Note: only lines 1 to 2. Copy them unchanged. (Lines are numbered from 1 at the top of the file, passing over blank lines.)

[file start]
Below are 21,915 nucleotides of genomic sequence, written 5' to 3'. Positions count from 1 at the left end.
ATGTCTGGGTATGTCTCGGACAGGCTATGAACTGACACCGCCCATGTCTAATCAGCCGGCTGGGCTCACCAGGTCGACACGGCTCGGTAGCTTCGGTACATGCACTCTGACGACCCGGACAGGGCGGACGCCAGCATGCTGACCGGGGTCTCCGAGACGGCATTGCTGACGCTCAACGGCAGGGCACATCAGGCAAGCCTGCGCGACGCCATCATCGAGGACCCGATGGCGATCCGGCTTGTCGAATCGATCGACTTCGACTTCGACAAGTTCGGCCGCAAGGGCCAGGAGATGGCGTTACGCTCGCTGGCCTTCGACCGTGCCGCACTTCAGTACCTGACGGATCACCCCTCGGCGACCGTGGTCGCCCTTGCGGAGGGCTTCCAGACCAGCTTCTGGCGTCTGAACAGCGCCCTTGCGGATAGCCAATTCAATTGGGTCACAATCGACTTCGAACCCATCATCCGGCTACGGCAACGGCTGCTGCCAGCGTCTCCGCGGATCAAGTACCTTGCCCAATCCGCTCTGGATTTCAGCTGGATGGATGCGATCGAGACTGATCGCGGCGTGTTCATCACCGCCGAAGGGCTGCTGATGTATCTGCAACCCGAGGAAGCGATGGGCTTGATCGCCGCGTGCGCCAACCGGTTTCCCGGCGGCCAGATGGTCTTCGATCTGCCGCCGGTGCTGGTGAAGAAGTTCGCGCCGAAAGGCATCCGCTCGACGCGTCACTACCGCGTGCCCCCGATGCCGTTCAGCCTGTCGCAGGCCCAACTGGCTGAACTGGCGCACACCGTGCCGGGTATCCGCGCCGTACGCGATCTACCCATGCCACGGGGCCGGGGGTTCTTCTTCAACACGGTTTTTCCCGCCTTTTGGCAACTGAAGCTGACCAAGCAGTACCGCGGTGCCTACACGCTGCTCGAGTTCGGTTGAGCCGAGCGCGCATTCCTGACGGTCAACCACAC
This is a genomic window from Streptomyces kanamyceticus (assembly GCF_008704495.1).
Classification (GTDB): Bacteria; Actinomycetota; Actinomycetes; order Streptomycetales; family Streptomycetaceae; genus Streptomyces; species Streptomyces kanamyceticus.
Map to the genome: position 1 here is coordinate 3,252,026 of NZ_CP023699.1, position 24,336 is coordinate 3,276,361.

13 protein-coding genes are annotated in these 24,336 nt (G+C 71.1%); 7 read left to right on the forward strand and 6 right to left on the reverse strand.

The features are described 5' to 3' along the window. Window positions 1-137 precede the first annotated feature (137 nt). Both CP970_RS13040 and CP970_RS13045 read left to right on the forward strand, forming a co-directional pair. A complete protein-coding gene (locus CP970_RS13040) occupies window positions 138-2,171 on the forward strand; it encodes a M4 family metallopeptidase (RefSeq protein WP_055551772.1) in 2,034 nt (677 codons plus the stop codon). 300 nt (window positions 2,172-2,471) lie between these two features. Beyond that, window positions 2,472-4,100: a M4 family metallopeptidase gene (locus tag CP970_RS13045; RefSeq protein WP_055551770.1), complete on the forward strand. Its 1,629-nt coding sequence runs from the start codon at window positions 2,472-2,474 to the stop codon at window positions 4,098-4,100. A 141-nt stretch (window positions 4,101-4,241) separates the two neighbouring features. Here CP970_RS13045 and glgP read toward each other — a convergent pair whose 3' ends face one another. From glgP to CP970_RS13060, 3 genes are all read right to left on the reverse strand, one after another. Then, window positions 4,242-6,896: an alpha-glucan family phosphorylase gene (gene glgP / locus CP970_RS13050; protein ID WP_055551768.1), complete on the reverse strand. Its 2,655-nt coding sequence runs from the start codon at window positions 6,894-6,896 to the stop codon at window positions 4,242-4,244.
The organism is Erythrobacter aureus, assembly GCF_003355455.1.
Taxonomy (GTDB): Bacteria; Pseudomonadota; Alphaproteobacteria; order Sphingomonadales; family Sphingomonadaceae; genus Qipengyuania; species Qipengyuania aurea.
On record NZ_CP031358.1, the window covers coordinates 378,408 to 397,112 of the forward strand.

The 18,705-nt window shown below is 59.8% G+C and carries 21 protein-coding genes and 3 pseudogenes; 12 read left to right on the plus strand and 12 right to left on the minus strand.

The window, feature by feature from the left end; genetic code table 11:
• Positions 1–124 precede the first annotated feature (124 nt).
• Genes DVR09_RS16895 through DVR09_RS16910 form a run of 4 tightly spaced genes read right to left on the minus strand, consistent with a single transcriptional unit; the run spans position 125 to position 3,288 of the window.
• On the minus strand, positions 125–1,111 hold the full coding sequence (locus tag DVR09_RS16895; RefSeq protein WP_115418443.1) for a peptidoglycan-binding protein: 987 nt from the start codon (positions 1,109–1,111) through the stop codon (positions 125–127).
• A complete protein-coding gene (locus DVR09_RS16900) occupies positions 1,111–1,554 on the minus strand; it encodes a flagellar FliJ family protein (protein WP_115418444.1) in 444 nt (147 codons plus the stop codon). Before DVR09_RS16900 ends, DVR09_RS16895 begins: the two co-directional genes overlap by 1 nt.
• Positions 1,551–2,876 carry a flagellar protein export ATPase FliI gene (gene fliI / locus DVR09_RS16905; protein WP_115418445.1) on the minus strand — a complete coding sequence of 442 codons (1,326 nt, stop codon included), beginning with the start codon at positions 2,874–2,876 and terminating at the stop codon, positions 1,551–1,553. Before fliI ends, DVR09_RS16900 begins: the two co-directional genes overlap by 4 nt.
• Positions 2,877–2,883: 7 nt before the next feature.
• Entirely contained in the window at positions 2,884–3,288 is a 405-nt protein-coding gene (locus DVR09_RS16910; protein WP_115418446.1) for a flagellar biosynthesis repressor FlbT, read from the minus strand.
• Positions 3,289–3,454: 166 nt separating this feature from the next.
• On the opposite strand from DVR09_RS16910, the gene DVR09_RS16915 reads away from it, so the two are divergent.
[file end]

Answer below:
Below are 21,915 nucleotides of genomic sequence, written 5' to 3'. Positions count from 1 at the left end.
ATGTCTGGGTATGTCTCGGACAGGCTATGAACTGACACCGCCCATGTCTAATCAGCCGGCTGGGCTCACCAGGTCGACACGGCTCGGTAGCTTCGGTACATGCACTCTGACGACCCGGACAGGGCGGACGCCAGCATGCTGACCGGGGTCTCCGAGACGGCATTGCTGACGCTCAACGGCAGGGCACATCAGGCAAGCCTGCGCGACGCCATCATCGAGGACCCGATGGCGATCCGGCTTGTCGAATCGATCGACTTCGACTTCGACAAGTTCGGCCGCAAGGGCCAGGAGATGGCGTTACGCTCGCTGGCCTTCGACCGTGCCGCACTTCAGTACCTGACGGATCACCCCTCGGCGACCGTGGTCGCCCTTGCGGAGGGCTTCCAGACCAGCTTCTGGCGTCTGAACAGCGCCCTTGCGGATAGCCAATTCAATTGGGTCACAATCGACTTCGAACCCATCATCCGGCTACGGCAACGGCTGCTGCCAGCGTCTCCGCGGATCAAGTACCTTGCCCAATCCGCTCTGGATTTCAGCTGGATGGATGCGATCGAGACTGATCGCGGCGTGTTCATCACCGCCGAAGGGCTGCTGATGTATCTGCAACCCGAGGAAGCGATGGGCTTGATCGCCGCGTGCGCCAACCGGTTTCCCGGCGGCCAGATGGTCTTCGATCTGCCGCCGGTGCTGGTGAAGAAGTTCGCGCCGAAAGGCATCCGCTCGACGCGTCACTACCGCGTGCCCCCGATGCCGTTCAGCCTGTCGCAGGCCCAACTGGCTGAACTGGCGCACACCGTGCCGGGTATCCGCGCCGTACGCGATCTACCCATGCCACGGGGCCGGGGGTTCTTCTTCAACACGGTTTTTCCCGCCTTTTGGCAACTGAAGCTGACCAAGCAGTACCGCGGTGCCTACACGCTGCTCGAGTTCGGTTGAGCCGAGCGCGCATTCCTGACGGTCAACCACAC